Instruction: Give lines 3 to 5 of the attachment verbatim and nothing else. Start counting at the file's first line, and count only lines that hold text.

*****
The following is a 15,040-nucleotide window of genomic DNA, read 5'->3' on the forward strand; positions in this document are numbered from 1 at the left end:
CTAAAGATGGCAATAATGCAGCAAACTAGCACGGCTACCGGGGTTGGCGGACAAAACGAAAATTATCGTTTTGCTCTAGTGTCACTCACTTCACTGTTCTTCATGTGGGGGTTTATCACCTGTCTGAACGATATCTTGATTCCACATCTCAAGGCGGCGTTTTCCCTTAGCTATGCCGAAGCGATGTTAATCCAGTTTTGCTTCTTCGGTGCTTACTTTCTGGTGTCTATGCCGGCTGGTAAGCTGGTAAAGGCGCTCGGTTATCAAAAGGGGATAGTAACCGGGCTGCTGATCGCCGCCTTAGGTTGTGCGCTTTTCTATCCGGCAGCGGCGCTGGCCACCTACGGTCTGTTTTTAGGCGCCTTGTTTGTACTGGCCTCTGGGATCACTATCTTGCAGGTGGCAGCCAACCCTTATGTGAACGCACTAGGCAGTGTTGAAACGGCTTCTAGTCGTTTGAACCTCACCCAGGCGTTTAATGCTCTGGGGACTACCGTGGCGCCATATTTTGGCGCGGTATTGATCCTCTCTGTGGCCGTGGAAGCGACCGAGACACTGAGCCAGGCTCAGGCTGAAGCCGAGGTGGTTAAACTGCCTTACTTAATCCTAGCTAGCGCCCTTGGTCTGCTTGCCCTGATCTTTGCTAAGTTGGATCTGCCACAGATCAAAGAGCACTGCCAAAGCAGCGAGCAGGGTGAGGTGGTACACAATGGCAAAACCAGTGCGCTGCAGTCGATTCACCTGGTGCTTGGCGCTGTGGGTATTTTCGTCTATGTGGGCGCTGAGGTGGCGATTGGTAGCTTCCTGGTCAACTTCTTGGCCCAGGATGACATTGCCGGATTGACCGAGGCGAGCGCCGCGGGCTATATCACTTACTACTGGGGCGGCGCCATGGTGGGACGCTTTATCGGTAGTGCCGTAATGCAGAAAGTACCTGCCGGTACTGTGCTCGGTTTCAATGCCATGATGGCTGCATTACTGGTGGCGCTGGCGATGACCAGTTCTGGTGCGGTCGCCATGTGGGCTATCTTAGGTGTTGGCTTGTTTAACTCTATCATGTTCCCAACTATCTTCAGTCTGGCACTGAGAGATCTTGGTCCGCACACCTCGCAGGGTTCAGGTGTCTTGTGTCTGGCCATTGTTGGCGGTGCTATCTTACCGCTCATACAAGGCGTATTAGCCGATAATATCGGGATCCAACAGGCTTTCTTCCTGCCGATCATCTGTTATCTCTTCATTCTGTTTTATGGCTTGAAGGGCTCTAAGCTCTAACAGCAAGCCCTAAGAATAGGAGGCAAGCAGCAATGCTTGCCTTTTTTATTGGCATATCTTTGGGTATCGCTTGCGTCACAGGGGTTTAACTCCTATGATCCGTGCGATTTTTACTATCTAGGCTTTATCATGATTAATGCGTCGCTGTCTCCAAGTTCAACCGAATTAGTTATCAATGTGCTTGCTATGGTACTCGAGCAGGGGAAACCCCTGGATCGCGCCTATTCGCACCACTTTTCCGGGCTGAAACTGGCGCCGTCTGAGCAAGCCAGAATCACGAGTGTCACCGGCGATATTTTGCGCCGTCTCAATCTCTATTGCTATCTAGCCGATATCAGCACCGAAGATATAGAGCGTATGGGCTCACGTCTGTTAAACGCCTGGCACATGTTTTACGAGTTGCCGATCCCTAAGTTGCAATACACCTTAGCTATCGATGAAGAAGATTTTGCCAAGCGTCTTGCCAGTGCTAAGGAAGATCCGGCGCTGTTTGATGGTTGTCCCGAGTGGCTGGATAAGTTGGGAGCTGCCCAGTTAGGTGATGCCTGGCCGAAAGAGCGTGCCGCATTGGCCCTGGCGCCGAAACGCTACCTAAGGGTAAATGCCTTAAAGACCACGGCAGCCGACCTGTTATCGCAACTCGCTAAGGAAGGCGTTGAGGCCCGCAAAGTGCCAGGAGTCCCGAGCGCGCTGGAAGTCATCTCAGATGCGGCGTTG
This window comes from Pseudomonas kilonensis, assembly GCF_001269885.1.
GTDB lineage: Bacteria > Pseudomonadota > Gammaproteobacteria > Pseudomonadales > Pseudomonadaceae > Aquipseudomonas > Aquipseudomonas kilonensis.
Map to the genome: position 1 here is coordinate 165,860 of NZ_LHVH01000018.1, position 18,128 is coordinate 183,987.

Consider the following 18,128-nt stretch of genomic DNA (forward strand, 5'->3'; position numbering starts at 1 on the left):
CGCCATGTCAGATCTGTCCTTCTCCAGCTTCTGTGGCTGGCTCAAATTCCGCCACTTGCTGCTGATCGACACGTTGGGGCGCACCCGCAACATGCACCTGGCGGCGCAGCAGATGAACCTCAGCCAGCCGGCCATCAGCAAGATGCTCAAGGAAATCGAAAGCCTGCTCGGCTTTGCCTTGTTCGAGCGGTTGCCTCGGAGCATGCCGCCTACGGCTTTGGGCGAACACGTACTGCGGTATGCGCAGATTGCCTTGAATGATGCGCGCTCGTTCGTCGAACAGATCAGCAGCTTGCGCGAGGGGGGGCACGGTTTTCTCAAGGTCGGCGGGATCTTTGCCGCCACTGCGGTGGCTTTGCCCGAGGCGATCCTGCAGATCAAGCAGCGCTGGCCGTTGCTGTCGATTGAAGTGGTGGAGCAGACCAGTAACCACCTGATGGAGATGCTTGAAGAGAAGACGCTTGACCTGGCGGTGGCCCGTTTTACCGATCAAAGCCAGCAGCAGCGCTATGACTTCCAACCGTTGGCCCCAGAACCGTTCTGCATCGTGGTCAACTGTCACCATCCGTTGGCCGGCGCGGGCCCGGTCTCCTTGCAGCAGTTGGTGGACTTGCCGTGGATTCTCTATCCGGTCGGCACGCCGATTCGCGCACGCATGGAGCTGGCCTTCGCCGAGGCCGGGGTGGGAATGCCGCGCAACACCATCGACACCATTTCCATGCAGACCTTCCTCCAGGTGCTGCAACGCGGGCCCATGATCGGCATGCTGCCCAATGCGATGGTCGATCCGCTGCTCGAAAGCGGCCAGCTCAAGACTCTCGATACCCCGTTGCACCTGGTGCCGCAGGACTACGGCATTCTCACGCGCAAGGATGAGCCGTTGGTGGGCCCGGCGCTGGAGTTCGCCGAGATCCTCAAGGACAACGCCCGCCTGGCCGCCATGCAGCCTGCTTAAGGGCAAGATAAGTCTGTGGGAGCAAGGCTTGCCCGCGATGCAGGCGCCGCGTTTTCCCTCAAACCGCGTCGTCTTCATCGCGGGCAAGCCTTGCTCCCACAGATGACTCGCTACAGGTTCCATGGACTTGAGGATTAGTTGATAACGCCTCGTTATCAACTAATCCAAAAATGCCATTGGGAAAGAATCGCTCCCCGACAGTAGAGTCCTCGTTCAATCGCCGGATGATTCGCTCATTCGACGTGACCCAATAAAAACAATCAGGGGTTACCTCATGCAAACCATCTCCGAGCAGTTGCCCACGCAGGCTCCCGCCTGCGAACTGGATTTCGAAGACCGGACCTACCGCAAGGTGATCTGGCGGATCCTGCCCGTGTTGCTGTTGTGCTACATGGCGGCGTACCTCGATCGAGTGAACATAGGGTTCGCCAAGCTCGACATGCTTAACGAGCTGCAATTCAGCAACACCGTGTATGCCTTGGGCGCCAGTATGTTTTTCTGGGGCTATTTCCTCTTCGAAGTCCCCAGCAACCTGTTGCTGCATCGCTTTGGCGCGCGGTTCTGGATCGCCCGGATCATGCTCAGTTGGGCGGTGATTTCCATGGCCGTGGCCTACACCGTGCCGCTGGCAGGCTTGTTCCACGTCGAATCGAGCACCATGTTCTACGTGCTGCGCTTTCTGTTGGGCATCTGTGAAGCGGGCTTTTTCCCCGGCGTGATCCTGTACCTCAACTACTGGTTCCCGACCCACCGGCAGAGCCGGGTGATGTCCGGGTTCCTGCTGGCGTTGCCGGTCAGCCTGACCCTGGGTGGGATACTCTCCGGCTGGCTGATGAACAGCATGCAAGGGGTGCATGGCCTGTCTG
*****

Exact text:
This window comes from Pseudomonas kilonensis, assembly GCF_001269885.1.
GTDB lineage: Bacteria > Pseudomonadota > Gammaproteobacteria > Pseudomonadales > Pseudomonadaceae > Aquipseudomonas > Aquipseudomonas kilonensis.
Map to the genome: position 1 here is coordinate 165,860 of NZ_LHVH01000018.1, position 18,128 is coordinate 183,987.